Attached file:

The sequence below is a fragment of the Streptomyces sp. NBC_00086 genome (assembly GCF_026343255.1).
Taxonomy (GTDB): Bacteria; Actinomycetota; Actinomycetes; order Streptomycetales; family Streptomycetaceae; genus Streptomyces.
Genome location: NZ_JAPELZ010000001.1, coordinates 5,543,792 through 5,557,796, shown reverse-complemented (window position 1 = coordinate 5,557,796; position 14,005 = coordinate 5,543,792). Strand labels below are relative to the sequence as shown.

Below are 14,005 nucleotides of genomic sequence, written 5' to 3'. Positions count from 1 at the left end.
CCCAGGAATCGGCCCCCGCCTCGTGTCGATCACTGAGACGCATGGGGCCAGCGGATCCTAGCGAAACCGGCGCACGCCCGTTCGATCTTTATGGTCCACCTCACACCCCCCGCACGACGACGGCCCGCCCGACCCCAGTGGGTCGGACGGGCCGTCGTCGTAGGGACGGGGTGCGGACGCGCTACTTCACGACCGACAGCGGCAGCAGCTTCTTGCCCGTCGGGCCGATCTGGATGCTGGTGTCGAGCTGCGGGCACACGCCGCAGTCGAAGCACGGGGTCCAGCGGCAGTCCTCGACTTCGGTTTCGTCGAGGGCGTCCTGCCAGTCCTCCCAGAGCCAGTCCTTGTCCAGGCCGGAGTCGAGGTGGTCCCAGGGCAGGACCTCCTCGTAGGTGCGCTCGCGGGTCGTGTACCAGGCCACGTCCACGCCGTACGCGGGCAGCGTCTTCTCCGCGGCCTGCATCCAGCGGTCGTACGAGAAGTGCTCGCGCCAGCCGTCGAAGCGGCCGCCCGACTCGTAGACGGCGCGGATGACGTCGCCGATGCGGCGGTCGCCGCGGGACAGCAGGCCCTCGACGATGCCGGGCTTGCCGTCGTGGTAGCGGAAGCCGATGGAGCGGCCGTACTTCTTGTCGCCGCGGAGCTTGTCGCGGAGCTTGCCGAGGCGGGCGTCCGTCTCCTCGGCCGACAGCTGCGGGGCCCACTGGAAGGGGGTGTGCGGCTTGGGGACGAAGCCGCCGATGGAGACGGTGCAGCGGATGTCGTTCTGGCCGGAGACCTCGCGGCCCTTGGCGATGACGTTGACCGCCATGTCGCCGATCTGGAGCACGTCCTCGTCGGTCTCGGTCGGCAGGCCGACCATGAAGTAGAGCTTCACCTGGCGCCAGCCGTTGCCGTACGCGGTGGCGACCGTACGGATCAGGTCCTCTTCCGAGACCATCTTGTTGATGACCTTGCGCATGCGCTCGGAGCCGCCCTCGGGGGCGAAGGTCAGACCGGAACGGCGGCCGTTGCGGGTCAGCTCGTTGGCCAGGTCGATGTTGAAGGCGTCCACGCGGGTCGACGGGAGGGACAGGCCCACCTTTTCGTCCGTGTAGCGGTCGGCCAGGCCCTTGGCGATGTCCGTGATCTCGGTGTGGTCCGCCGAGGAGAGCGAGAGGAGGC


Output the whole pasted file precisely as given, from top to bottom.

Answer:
The sequence below is a fragment of the Streptomyces sp. NBC_00086 genome (assembly GCF_026343255.1).
Taxonomy (GTDB): Bacteria; Actinomycetota; Actinomycetes; order Streptomycetales; family Streptomycetaceae; genus Streptomyces.
Genome location: NZ_JAPELZ010000001.1, coordinates 5,543,792 through 5,557,796, shown reverse-complemented (window position 1 = coordinate 5,557,796; position 14,005 = coordinate 5,543,792). Strand labels below are relative to the sequence as shown.

Below are 14,005 nucleotides of genomic sequence, written 5' to 3'. Positions count from 1 at the left end.
CCCAGGAATCGGCCCCCGCCTCGTGTCGATCACTGAGACGCATGGGGCCAGCGGATCCTAGCGAAACCGGCGCACGCCCGTTCGATCTTTATGGTCCACCTCACACCCCCCGCACGACGACGGCCCGCCCGACCCCAGTGGGTCGGACGGGCCGTCGTCGTAGGGACGGGGTGCGGACGCGCTACTTCACGACCGACAGCGGCAGCAGCTTCTTGCCCGTCGGGCCGATCTGGATGCTGGTGTCGAGCTGCGGGCACACGCCGCAGTCGAAGCACGGGGTCCAGCGGCAGTCCTCGACTTCGGTTTCGTCGAGGGCGTCCTGCCAGTCCTCCCAGAGCCAGTCCTTGTCCAGGCCGGAGTCGAGGTGGTCCCAGGGCAGGACCTCCTCGTAGGTGCGCTCGCGGGTCGTGTACCAGGCCACGTCCACGCCGTACGCGGGCAGCGTCTTCTCCGCGGCCTGCATCCAGCGGTCGTACGAGAAGTGCTCGCGCCAGCCGTCGAAGCGGCCGCCCGACTCGTAGACGGCGCGGATGACGTCGCCGATGCGGCGGTCGCCGCGGGACAGCAGGCCCTCGACGATGCCGGGCTTGCCGTCGTGGTAGCGGAAGCCGATGGAGCGGCCGTACTTCTTGTCGCCGCGGAGCTTGTCGCGGAGCTTGCCGAGGCGGGCGTCCGTCTCCTCGGCCGACAGCTGCGGGGCCCACTGGAAGGGGGTGTGCGGCTTGGGGACGAAGCCGCCGATGGAGACGGTGCAGCGGATGTCGTTCTGGCCGGAGACCTCGCGGCCCTTGGCGATGACGTTGACCGCCATGTCGCCGATCTGGAGCACGTCCTCGTCGGTCTCGGTCGGCAGGCCGACCATGAAGTAGAGCTTCACCTGGCGCCAGCCGTTGCCGTACGCGGTGGCGACCGTACGGATCAGGTCCTCTTCCGAGACCATCTTGTTGATGACCTTGCGCATGCGCTCGGAGCCGCCCTCGGGGGCGAAGGTCAGACCGGAACGGCGGCCGTTGCGGGTCAGCTCGTTGGCCAGGTCGATGTTGAAGGCGTCCACGCGGGTCGACGGGAGGGACAGGCCCACCTTTTCGTCCGTGTAGCGGTCGGCCAGGCCCTTGGCGATGTCCGTGATCTCGGTGTGGTCCGCCGAGGAGAGCGAGAGGAGGC